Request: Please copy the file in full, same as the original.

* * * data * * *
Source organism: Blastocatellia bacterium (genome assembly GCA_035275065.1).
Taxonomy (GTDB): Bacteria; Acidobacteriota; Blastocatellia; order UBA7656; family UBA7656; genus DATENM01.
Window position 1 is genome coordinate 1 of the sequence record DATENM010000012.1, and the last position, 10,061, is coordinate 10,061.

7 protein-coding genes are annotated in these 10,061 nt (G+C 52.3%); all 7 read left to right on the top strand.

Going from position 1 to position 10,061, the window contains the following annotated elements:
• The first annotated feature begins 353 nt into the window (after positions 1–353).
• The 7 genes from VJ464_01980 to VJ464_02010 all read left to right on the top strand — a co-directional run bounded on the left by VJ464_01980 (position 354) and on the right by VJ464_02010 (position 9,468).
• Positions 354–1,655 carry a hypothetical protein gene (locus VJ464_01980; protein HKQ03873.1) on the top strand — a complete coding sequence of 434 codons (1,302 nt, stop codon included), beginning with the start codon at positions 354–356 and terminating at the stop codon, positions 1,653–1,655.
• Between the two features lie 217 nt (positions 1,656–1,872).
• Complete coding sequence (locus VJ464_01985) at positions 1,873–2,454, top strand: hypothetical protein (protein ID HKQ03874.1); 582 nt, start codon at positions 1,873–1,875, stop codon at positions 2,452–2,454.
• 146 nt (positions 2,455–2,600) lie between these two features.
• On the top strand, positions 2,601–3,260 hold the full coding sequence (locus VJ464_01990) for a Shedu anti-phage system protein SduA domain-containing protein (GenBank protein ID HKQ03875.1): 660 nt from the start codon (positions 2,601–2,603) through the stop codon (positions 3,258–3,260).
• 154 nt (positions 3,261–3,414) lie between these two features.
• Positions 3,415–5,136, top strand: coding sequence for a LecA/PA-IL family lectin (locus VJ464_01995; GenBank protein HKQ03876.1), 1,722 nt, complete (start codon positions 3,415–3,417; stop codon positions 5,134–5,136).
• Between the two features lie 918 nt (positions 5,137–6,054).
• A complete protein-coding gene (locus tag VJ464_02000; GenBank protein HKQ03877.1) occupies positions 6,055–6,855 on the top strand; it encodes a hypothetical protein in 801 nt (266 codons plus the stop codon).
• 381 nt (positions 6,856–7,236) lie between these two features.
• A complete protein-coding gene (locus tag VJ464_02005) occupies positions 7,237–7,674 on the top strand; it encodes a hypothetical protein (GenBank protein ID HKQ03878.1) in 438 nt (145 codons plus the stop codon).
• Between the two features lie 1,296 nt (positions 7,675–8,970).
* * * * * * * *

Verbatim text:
Source organism: Blastocatellia bacterium (genome assembly GCA_035275065.1).
Taxonomy (GTDB): Bacteria; Acidobacteriota; Blastocatellia; order UBA7656; family UBA7656; genus DATENM01.
Window position 1 is genome coordinate 1 of the sequence record DATENM010000012.1, and the last position, 10,061, is coordinate 10,061.

7 protein-coding genes are annotated in these 10,061 nt (G+C 52.3%); all 7 read left to right on the top strand.

Going from position 1 to position 10,061, the window contains the following annotated elements:
• The first annotated feature begins 353 nt into the window (after positions 1–353).
• The 7 genes from VJ464_01980 to VJ464_02010 all read left to right on the top strand — a co-directional run bounded on the left by VJ464_01980 (position 354) and on the right by VJ464_02010 (position 9,468).
• Positions 354–1,655 carry a hypothetical protein gene (locus VJ464_01980; protein HKQ03873.1) on the top strand — a complete coding sequence of 434 codons (1,302 nt, stop codon included), beginning with the start codon at positions 354–356 and terminating at the stop codon, positions 1,653–1,655.
• Between the two features lie 217 nt (positions 1,656–1,872).
• Complete coding sequence (locus VJ464_01985) at positions 1,873–2,454, top strand: hypothetical protein (protein ID HKQ03874.1); 582 nt, start codon at positions 1,873–1,875, stop codon at positions 2,452–2,454.
• 146 nt (positions 2,455–2,600) lie between these two features.
• On the top strand, positions 2,601–3,260 hold the full coding sequence (locus VJ464_01990) for a Shedu anti-phage system protein SduA domain-containing protein (GenBank protein ID HKQ03875.1): 660 nt from the start codon (positions 2,601–2,603) through the stop codon (positions 3,258–3,260).
• 154 nt (positions 3,261–3,414) lie between these two features.
• Positions 3,415–5,136, top strand: coding sequence for a LecA/PA-IL family lectin (locus VJ464_01995; GenBank protein HKQ03876.1), 1,722 nt, complete (start codon positions 3,415–3,417; stop codon positions 5,134–5,136).
• Between the two features lie 918 nt (positions 5,137–6,054).
• A complete protein-coding gene (locus tag VJ464_02000; GenBank protein HKQ03877.1) occupies positions 6,055–6,855 on the top strand; it encodes a hypothetical protein in 801 nt (266 codons plus the stop codon).
• 381 nt (positions 6,856–7,236) lie between these two features.
• A complete protein-coding gene (locus tag VJ464_02005) occupies positions 7,237–7,674 on the top strand; it encodes a hypothetical protein (GenBank protein ID HKQ03878.1) in 438 nt (145 codons plus the stop codon).
• Between the two features lie 1,296 nt (positions 7,675–8,970).